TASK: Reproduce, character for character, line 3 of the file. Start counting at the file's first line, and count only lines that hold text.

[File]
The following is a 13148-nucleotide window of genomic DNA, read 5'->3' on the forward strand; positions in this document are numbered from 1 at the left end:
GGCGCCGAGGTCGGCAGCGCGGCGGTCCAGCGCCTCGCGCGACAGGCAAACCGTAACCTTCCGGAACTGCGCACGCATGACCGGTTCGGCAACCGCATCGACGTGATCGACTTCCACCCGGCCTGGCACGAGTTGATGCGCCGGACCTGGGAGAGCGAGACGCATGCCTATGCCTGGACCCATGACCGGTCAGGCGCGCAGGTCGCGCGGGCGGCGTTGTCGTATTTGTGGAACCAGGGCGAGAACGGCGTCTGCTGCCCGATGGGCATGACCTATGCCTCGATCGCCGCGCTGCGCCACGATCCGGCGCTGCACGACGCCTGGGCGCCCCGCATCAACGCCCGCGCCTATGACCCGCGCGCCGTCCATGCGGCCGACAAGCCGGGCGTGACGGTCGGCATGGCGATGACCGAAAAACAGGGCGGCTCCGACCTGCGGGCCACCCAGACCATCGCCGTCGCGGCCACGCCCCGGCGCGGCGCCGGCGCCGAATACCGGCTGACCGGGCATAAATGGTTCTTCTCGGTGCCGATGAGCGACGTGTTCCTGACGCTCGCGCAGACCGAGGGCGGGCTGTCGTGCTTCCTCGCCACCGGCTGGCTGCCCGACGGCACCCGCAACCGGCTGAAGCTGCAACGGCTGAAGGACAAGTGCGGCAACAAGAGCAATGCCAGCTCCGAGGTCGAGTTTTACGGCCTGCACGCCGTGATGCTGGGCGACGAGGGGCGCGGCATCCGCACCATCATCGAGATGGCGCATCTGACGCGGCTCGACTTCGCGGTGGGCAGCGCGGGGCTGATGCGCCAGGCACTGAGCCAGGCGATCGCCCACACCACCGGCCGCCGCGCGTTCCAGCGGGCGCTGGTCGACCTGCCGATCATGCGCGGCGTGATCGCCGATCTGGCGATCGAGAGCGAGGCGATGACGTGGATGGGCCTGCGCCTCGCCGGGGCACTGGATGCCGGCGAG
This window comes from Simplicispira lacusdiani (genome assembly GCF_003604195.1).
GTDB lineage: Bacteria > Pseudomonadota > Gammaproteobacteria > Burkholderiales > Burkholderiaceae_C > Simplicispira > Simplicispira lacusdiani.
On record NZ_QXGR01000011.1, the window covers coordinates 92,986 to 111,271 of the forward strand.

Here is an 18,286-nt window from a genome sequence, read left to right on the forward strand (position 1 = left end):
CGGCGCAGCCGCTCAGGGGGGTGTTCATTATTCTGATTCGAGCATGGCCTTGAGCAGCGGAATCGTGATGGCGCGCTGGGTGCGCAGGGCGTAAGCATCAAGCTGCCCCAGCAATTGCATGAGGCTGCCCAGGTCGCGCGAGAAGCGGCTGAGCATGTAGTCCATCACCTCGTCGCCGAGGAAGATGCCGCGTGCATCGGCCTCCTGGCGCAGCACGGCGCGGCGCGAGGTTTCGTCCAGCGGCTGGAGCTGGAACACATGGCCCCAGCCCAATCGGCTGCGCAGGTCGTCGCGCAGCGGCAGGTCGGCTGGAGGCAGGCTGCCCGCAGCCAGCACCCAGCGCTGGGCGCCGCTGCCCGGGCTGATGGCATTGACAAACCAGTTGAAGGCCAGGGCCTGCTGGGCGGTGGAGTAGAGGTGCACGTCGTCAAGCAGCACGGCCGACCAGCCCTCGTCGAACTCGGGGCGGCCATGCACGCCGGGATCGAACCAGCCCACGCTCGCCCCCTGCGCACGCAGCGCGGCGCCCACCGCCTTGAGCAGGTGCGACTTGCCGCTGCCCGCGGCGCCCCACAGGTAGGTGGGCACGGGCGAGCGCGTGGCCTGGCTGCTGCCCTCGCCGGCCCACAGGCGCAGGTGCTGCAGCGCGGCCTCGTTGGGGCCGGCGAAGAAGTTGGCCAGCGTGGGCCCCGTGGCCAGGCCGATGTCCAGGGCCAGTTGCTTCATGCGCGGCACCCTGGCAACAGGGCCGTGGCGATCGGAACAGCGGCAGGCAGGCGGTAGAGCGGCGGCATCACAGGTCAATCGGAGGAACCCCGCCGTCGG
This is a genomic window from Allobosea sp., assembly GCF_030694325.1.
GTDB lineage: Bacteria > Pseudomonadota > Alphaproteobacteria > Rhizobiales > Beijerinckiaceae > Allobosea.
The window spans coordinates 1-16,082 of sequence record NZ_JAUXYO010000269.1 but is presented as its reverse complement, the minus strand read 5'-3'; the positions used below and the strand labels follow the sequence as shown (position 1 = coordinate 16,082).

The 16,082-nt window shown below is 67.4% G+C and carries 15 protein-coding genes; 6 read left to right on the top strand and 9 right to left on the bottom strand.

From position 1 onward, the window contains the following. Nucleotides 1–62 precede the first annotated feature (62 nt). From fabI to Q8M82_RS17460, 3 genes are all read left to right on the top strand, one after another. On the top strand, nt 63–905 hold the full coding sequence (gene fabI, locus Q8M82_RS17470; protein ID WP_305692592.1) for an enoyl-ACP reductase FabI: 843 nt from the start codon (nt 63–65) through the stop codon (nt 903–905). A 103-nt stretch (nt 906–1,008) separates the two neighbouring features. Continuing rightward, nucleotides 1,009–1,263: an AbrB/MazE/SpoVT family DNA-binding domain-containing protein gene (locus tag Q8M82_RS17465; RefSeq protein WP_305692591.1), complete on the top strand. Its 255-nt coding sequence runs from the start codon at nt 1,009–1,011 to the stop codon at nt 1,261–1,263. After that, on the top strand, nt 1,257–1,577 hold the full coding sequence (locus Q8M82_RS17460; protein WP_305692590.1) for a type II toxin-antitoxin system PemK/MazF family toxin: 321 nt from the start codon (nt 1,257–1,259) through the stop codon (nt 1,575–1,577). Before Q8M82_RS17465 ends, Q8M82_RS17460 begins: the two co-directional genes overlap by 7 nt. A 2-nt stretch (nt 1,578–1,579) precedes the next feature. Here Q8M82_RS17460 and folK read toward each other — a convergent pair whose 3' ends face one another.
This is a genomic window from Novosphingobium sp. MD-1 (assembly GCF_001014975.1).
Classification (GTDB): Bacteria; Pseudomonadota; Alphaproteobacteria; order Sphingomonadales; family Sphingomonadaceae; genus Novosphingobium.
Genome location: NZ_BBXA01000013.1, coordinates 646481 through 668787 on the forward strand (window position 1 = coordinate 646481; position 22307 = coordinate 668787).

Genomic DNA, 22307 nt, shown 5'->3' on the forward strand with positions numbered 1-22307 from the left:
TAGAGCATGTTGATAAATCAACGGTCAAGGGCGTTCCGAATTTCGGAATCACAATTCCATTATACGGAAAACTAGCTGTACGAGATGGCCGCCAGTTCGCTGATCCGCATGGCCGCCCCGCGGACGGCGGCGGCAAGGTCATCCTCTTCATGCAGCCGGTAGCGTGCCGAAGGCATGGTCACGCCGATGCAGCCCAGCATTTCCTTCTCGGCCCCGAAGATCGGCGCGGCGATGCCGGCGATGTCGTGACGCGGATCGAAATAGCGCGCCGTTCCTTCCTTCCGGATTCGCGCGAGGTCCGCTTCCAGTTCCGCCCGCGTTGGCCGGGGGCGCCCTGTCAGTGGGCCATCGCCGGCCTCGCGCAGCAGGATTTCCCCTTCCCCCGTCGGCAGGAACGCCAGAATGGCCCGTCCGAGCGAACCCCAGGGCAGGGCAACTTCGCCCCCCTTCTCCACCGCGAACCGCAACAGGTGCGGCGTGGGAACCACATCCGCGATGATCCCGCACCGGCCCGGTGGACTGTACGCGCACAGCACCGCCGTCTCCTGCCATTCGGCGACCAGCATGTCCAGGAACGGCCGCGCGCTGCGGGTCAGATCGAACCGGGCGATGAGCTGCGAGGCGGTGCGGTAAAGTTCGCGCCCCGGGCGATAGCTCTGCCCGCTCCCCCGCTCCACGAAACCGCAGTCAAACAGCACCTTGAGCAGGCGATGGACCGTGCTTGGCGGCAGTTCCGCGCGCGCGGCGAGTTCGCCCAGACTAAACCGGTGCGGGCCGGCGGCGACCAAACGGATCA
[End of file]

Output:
This window comes from Simplicispira lacusdiani (genome assembly GCF_003604195.1).